11. I would like to see a bed that could support a woman with an epidural on her knees and with her forearms over the back of the bed. I find most women like that position and push really well in it. However, the labor nurse and the family need to watch her knee position so that she will not slip. If the bed was made to assist this, that would help out.

  12. @Veronica and Pinky, the Ave bed comew with a built in squat bar and can support a hands and knees position. As weird as it looks, it seems pretty good as far as hospitabl beds go.

    I was put into the Trendelenburg position during my labor, or something similar anyway. It was supremely strange to be FLAT on my back, with hips above my head and trying to push. It did get my baby to swith positions, though.

  13. Good grief, I need to proof read!

  14. Did you see the postapocalyptic Photoshopping of the AVE bed that VBAC Lady did for me? I think we need to make a video game of it.

    @pinky - do you want something that locks her knees into position?

  15. Pinky--

    Here are 2 ideas:

    1) put a seat belt onto the bed, and once she's in a kneeling position, buckle the back of her knees in place

    or, if that's not exactly the right kind of support you'd need for a woman with an epidural, how about

    2) a bed that has some kind of foot brace, so that when you're kneeling backwards on the bed, your feet touch it, so you can't slide down. I wonder if you could rig something like that up on a standard L&D bed...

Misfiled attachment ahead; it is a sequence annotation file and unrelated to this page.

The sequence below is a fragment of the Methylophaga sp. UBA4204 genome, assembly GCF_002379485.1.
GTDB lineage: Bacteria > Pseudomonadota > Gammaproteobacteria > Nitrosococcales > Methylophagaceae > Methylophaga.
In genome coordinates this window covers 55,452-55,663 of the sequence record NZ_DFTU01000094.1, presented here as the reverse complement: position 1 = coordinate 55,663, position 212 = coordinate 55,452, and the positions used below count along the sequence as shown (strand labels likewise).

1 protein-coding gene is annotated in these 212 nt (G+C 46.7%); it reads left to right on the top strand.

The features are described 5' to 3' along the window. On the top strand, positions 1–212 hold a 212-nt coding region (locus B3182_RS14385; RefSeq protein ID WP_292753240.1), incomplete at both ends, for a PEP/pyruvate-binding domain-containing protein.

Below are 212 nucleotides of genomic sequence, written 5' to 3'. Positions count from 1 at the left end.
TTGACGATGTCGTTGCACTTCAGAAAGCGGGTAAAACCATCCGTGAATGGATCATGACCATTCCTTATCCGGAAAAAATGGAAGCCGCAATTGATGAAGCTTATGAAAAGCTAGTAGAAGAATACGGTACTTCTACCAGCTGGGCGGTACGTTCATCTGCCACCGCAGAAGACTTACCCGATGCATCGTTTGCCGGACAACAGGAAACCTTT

16. Usually what I do is put my hip right next to her knee so her knee won't fall off the bed. Which would be really bad. I ask the spouse to do the same but sometimes they get caught up and walk away.

    I think if we had some sides with cushions that could come up next to the bed like bumpers on a crib but study, then she would not be in jeopardy of sliding off the bed. Also if the bed was made that way I would get less flack from Docs and Midwifes about the epiduralized woman up on her knees.

    Many women with epidurals need to be able to feel a fair amount during the second stage in order to push effectively.

    Maybe I should go into the medical bed making business?

  17. Gotcha--so it's more that her knees tend to slip outward, off to the side, when she can't feel her legs.

    I think you've found a new career!

    I think the seatbelt idea would work, though, because it could keep her knees held in place, so they couldn't slip outward too far. It wouldn't have to be crazy tight or anything--just enough to keep her knees from slipping off the side of the bed. I wish I had access to a delivery bed, because I am sure I could come up with something for you. I'd just need to see how to fit it into/around the bed. I am pretty handy that way.

  18. Ironically, a little over 3 years ago when I was pregnant in Germany, the doctor's office had a similar chair (birthing pod from Ave) for exams and such. I thought it was much more comfortable than the old lay down and spread 'em beds. I, however, did not give birth on it, so I have no comment there.